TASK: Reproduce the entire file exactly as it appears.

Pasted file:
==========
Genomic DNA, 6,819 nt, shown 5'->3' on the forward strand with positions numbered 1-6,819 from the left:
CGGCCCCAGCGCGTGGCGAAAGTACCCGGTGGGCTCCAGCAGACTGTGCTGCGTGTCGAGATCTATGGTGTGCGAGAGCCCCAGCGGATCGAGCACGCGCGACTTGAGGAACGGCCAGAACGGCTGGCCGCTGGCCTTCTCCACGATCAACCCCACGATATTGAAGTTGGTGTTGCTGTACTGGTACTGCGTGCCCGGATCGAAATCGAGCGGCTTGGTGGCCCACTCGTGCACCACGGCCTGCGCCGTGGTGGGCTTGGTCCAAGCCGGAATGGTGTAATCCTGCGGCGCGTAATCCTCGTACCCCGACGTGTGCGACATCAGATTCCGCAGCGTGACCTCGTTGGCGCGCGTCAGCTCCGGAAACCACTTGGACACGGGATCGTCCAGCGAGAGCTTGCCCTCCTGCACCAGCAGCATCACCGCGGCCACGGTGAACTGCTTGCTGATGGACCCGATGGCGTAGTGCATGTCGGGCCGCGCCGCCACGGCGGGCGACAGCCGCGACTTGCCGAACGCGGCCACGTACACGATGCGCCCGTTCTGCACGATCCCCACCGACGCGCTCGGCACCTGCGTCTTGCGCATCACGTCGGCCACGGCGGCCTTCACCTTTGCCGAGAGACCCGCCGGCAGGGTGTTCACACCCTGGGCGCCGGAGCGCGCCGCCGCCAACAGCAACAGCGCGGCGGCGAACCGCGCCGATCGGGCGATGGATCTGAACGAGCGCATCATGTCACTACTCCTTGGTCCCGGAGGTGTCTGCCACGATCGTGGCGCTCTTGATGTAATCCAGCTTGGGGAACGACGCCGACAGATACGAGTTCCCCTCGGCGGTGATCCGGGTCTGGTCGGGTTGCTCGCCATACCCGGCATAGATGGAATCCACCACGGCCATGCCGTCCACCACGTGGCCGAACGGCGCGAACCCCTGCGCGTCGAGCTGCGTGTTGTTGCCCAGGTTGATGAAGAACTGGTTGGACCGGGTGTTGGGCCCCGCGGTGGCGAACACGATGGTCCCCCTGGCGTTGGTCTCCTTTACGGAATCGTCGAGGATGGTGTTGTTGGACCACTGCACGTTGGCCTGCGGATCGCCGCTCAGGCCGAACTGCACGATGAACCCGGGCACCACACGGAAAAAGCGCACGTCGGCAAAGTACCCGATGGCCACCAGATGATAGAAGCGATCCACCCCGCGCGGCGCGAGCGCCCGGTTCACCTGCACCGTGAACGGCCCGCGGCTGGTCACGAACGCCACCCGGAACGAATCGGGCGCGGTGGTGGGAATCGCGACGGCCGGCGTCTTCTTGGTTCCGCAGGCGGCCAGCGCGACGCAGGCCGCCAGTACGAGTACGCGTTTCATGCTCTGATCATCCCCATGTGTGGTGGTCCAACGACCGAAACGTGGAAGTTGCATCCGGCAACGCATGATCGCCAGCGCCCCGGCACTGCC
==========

Genomic DNA, 6,819 nt, shown 5'->3' on the forward strand with positions numbered 1-6,819 from the left:
CGGCCCCAGCGCGTGGCGAAAGTACCCGGTGGGCTCCAGCAGACTGTGCTGCGTGTCGAGATCTATGGTGTGCGAGAGCCCCAGCGGATCGAGCACGCGCGACTTGAGGAACGGCCAGAACGGCTGGCCGCTGGCCTTCTCCACGATCAACCCCACGATATTGAAGTTGGTGTTGCTGTACTGGTACTGCGTGCCCGGATCGAAATCGAGCGGCTTGGTGGCCCACTCGTGCACCACGGCCTGCGCCGTGGTGGGCTTGGTCCAAGCCGGAATGGTGTAATCCTGCGGCGCGTAATCCTCGTACCCCGACGTGTGCGACATCAGATTCCGCAGCGTGACCTCGTTGGCGCGCGTCAGCTCCGGAAACCACTTGGACACGGGATCGTCCAGCGAGAGCTTGCCCTCCTGCACCAGCAGCATCACCGCGGCCACGGTGAACTGCTTGCTGATGGACCCGATGGCGTAGTGCATGTCGGGCCGCGCCGCCACGGCGGGCGACAGCCGCGACTTGCCGAACGCGGCCACGTACACGATGCGCCCGTTCTGCACGATCCCCACCGACGCGCTCGGCACCTGCGTCTTGCGCATCACGTCGGCCACGGCGGCCTTCACCTTTGCCGAGAGACCCGCCGGCAGGGTGTTCACACCCTGGGCGCCGGAGCGCGCCGCCGCCAACAGCAACAGCGCGGCGGCGAACCGCGCCGATCGGGCGATGGATCTGAACGAGCGCATCATGTCACTACTCCTTGGTCCCGGAGGTGTCTGCCACGATCGTGGCGCTCTTGATGTAATCCAGCTTGGGGAACGACGCCGACAGATACGAGTTCCCCTCGGCGGTGATCCGGGTCTGGTCGGGTTGCTCGCCATACCCGGCATAGATGGAATCCACCACGGCCATGCCGTCCACCACGTGGCCGAACGGCGCGAACCCCTGCGCGTCGAGCTGCGTGTTGTTGCCCAGGTTGATGAAGAACTGGTTGGACCGGGTGTTGGGCCCCGCGGTGGCGAACACGATGGTCCCCCTGGCGTTGGTCTCCTTTACGGAATCGTCGAGGATGGTGTTGTTGGACCACTGCACGTTGGCCTGCGGATCGCCGCTCAGGCCGAACTGCACGATGAACCCGGGCACCACACGGAAAAAGCGCACGTCGGCAAAGTACCCGATGGCCACCAGATGATAGAAGCGATCCACCCCGCGCGGCGCGAGCGCCCGGTTCACCTGCACCGTGAACGGCCCGCGGCTGGTCACGAACGCCACCCGGAACGAATCGGGCGCGGTGGTGGGAATCGCGACGGCCGGCGTCTTCTTGGTTCCGCAGGCGGCCAGCGCGACGCAGGCCGCCAGTACGAGTACGCGTTTCATGCTCTGATCATCCCCATGTGTGGTGGTCCAACGACCGAAACGTGGAAGTTGCATCCGGCAACGCATGATCGCCAGCGCCCCGGCACTGCC